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32 terms

Literature: An Introduction to Fiction, Poetry, Drama and Writing - Rhythm

Literature: An Introduction to Fiction, Poetry, Drama and Writing (fifth edition) X. J. Kennedy and Dana Gioia Pearson-Longman ISBN: 0-321-47577-1
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rhythm
pattern of stresses and pauses in a poem
stress (accent)
emphasis placed on a syllable in speech
meter
recurrent, regular rhythmic pattern in verse
iambic meter
verse meter consisting of specific recurring number of iambic feet per line
slack syllable
unstressed syllable in a line of verse
accentual meter
meter that uses a consistent number of strong speech stresses per line
caesura
pause within a line of verse that traditionally appears near the middle of the line
end-stopped line
line of verse that ends in a full pause, usually indicated by a mark of punctuation
run-on line
line of verse that does not end in punctuation
prosody
study of metrical structures in poetry
Scansion
practice used to describe rhythmic patterns in a poem by separating the metrical feet, counting the syllables, marking the accents and indicating the pauses
foot
unit of measurement in metrical poetry
iamb
metrical foot in a verse which an unaccented syllable is followed by an accented one ( ˘ ʹ )
anapestic meter
line made up primarily of anapests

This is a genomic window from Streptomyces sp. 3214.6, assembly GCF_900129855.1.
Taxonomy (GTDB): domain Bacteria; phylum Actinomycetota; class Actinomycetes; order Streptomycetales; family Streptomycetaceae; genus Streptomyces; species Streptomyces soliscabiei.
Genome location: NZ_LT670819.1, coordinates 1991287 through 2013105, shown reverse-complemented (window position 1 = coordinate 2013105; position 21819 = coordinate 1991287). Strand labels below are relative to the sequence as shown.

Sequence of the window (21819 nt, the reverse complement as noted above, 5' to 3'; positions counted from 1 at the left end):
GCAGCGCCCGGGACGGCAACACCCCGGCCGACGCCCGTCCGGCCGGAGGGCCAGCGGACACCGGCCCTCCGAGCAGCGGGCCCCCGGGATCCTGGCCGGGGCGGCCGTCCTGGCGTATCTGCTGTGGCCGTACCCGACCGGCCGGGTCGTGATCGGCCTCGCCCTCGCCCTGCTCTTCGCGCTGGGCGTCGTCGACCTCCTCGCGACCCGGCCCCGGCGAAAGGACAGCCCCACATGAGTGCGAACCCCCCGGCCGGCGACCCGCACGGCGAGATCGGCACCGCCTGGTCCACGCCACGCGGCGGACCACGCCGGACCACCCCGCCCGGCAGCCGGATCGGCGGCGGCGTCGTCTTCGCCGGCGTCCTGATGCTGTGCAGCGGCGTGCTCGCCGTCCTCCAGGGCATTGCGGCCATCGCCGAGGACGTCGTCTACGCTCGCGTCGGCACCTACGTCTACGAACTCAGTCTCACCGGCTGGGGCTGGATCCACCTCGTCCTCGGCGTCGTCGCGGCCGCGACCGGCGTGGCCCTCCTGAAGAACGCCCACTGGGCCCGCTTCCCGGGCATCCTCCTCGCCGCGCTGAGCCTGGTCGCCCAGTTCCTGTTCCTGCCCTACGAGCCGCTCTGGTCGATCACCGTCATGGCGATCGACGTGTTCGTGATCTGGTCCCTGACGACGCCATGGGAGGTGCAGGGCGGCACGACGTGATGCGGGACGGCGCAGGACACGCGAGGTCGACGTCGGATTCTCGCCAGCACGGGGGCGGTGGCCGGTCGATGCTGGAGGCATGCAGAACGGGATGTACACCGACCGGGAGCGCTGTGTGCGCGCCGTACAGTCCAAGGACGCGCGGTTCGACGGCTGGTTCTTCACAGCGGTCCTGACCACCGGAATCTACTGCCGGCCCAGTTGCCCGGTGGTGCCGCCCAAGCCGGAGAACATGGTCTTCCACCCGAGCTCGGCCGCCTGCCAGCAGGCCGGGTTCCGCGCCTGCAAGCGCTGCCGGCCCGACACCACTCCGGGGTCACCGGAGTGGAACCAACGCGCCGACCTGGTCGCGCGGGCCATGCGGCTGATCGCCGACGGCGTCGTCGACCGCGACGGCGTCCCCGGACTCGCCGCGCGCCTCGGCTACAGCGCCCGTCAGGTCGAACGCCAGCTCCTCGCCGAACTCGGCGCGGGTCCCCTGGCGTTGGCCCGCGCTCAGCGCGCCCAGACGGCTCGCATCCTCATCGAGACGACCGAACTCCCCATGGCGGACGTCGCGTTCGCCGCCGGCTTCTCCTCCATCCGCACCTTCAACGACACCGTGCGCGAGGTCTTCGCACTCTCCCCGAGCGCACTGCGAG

anapest
metrical foot in verse in which two unstressed syllables are followed by a stressed syllable ( ˘ ˘ ʹ )
trochiac meter
line made up primarily of trochees; often associated with songs, chants and magic spells in English
trochee
metrical foot in which a stressed syllable is followed by an unstressed syllable ( ʹ ˘ )
dactylic meter
line made up primarily of dactyls; less common to English than it is to classical Greek or Latin
dactyl
metrical foot of verse in which one stressed syllable is followed by two unstressed syllables ( ʹ ˘ ˘ )
rising meter
meter whose movement rises from an unstressed syllable (or syllables) to a stressed syllable; iambic and anapestic meters are examples
falling meter
meter whose movement falls from a stressed to unstressed syllable (or syllables); trochiac and dactylic meters are examples
monosyllabic foot
foot, or unit of meter, that contains only one syllable
spondee
metrical foot of verse containing two stressed syllables ( ʹ ʹ ) often substituted into a meter to create extra emphasis
iambic pentameter
most common meter in English verse containing five iambic feet per line
monometer
verse meter consisting of one metrical foot, or one primary stress, per line
dimeter
verse meter consisting of two metrical feet, or two primary stresses, per line
trimeter
verse meter consisting of three metrical feet, or three primary stresses, per line
tetrameter
verse meter consisting of four metrical feet, or four primary stresses, per line
pentameter
verse meter consisting of five metrical feet, or five primary stresses, per line
hexameter
verse meter consisting of six metrical feet, or six primary stresses, per line
heptameter
verse meter consisting of seven metrical feet, or seven stresses, per line
octameter
verse meter consisting of eight metrical feet, or eight primary stresses, per line